But there was one person who would never be reconciled to Prussia in Silesia, and that was Maria Theresa, empress and queen. She regarded Friedrich as the most wicked and dangerous man in Europe, and she said so; a reaction not merely of personal pique, but of an underlying sense that his success threatened the whole system of which she formed a part. This opinion was implemented through a long series of diplomatic and military maneuvers. In 1742, at the urging of her British friends, Maria Theresa signed a peace which turned out to be an armistice. It gave Friedrich his Silesia and allowed her to turn on the Bavarians and French. In 1743 the French were disastrously defeated in Bohemia and on the Rhine; Bavaria fell entirely into Austrian hands and Friedrich re-entered the war as the ally of France, more or less to keep the revived Hapsburg power from being turned on him alone. In 1744 he invaded Bohemia and captured Prague, but got himself maneuvered out by attacks on his communications. In 1745 the Austrians, now with Saxony as an ally, counterinvaded Silesia and were well beaten at Hohenfriedberg and Sohr, so that the peace finally signed only confirmed the verdict of Mollwitz.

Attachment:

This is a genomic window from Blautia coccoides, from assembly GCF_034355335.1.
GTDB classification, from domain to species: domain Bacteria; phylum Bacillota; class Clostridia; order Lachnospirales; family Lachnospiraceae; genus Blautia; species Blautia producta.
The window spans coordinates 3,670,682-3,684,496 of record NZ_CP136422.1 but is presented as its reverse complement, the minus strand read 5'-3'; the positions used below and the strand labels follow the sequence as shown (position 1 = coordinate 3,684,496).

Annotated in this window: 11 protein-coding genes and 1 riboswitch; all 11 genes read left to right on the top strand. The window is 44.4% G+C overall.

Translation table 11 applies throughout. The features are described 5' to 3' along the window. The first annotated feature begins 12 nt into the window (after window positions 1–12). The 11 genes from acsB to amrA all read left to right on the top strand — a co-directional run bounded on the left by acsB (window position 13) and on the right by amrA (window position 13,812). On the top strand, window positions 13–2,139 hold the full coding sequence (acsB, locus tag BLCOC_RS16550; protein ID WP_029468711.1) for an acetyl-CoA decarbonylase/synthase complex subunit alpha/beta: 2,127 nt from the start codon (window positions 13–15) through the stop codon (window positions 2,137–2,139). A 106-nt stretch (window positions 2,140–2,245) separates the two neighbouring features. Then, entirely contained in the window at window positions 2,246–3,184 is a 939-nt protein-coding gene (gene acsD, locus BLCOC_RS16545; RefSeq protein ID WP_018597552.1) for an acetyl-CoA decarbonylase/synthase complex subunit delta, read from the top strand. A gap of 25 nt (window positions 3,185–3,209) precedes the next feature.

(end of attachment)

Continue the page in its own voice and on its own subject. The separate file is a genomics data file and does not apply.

In every series of campaigns certain features establish themselves on a semi-permanent basis as part of the frame of reference. In the War of the Austrian Succession one of these features was the operations of the Hungarian irregular light cavalry, pandours, who hung in clouds across the front and flanks of every Austrian army. They were barbarians who used to bum towns, raid camps, and cut the wounded to pieces when they found them, but they made communications a problem for every army opposing the Austrian, and they forced the king to fight for his intelligence of enemy movements. As a result he developed his own cavalry service on lines parallel to those given the infantry by Friedrich Wilhelm–careful training, perfect co-ordination, precision of movement–and reared up a group of remarkable cavalry officers, Ziethen, Seydlitz, Rothenbourg. This was not so much a true light cavalry, like the pandours, but an instrument for combat intelligence and battle purposes, and it was the first of its kind.